Among the scientists taking a public position sceptical of global warming, Richard Lindzen has always seemed the most credible. Unlike nearly all “sceptics”, he’s a real climate scientist who has done significant research on climate change, and, also unlike most of them, there’s no* evidence that he has a partisan or financial axe to grind. His view that the evidence on climate change is insufficient to include that the observed increase in temperature is due to human activity therefore seems like one that should be taken seriously.
Or it would do if it were not for a 2001 Newsweek interview (no good link available, but Google a sentence or two and you can find it) What’s interesting here is not the (now somewhat out of date) statement of Lindzen’s views on climate change, but the following paragraph
Lindzen clearly relishes the role of naysayer. He’ll even expound on how weakly lung cancer is linked to cigarette smoking. He speaks in full, impeccably logical paragraphs, and he punctuates his measured cadences with thoughtful drags on a cigarette.
Anyone who could draw this conclusion in the light of the evidence, and act on it as Lindzen has done, is clearly useless as a source of advice on any issue involving the analysis of statistical evidence.
Lindzen argues that we should be equally sceptical about both climate change and the link between smoking and cancer, but his argument can just as easily be turned around. If you accept Lindzenâ€™s â€˜impeccably logicalâ€™ view that the two arguments are comparable, you reach the conclusion that the link between human activity and climate change is now so well-established that it makes about as much sense to doubt it as to doubt the relationship between smoking and lung cancer, that is, no sense at all.
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The Wealth of Networks by Yochai Benkler. This will be coming out soon from Yale University Press and I have an advance copy for a seminar to be run at Crooked Timber. The book deals with the implications of networking, social production and similar issues that I’ve been excited about for some time.
On the viewing front, now that The West Wing has come to the ABC and is on at a reasonable hour, I’m watching it, though the episodes must be quite a few years old. It’s rather like a parallel universe, but one in which the White House is in the same universe, instead of, as in reality, two parallel universes.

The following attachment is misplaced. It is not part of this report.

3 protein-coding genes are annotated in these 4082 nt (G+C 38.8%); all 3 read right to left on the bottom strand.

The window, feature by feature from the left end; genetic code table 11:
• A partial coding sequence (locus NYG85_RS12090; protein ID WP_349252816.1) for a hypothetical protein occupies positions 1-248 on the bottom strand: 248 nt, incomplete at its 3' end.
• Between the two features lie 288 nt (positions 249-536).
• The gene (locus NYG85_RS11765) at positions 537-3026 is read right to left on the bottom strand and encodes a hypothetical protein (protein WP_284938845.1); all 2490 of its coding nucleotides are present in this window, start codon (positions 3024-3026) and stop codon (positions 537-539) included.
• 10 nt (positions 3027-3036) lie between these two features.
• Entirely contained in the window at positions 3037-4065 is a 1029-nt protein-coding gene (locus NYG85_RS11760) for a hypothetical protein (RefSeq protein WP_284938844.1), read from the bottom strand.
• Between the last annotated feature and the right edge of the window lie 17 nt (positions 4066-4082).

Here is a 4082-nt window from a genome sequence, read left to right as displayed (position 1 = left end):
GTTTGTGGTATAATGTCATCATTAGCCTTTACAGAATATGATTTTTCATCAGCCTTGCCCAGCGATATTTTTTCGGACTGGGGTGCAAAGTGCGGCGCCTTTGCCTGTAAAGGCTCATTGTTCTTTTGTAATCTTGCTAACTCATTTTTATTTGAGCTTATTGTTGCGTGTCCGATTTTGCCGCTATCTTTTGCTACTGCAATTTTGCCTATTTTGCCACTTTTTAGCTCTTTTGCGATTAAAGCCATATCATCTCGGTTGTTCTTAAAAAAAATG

Nanni Concu, one of my colleagues in the Risk and Sustainable Management Group is currently teaching in his native Italy, and sent me some observations on the elections there.
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Twelve days after losing the Italian election, Silvio Berlusconi is still clinging to power, refusing either to concede defeat. This is in line with his arrogant and authoritarian character, but it’s also a reflection of how much he has to lose. Until the elections, Berlusconi controlled not only the Parliament, but also much of the mass media and the judiciary.
If he loses, he faces the prospect of being forced either to leave politics or to divest himself of control over his media empire. And without political office, he will lose immunity from prosecution for his many dubious activities. So, it’s scarcely surprising that he is refusing to recognise the outcome of the election.
It’s vital that the incoming centre-left government pursue him on every front to break his massive political power once and for all. Although this is a forced move in political terms, it looks possible that squabbling within the coalition might lead them to duck the tough actions. In this sense, Berlusconi’s irresponsible and anti-democratic actions are a blessing, reminding the new government of the kind of threat they are dealing with.
Weekend Reflections is on again. Please comment on any topic of interest (civilised discussion and no coarse language, please). Feel free to put in contributions more lengthy than for the Monday Message Board or standard comments.
This report on a recent outbreak of mumps in the US midwest makes the point that the US has a far more stringent and effective system of universal vaccination than most European countries. For example, it’s impossible for a child to attend school without up-to-date vaccination records (at least that was my experience when I lived there).
Australia dropped the ball on this a decade or so ago when the Keating government (IIRC) passed responsibility to the states, but now seems to have restored effectively universal vaccination.
All of this is surprising to me. I would have expected that health scares about vaccination would be at least as easy to run up in the US as anywhere else, that objections on the grounds of individual liberty would be taken more seriously in the US than elsewhere, and that the complex patchwork of state and local management of health policy would lead to large gaps.
Is my general expectation wrong, or is there something special about the case of vaccination? Or is thus just an illustration of the fact that every predictive model fails sometimes?
My academic work is done with the Risk and Sustainable Management Group at the Uni of Queensland. We’ve had a website for a while, but static websites are a bit of a pain to maintain and update. So we’re taking the obvious course and setting up a weblog. It’s still in its early stages, but drop in and visit, and leave a comment or two.
Now I can blog by day and night!
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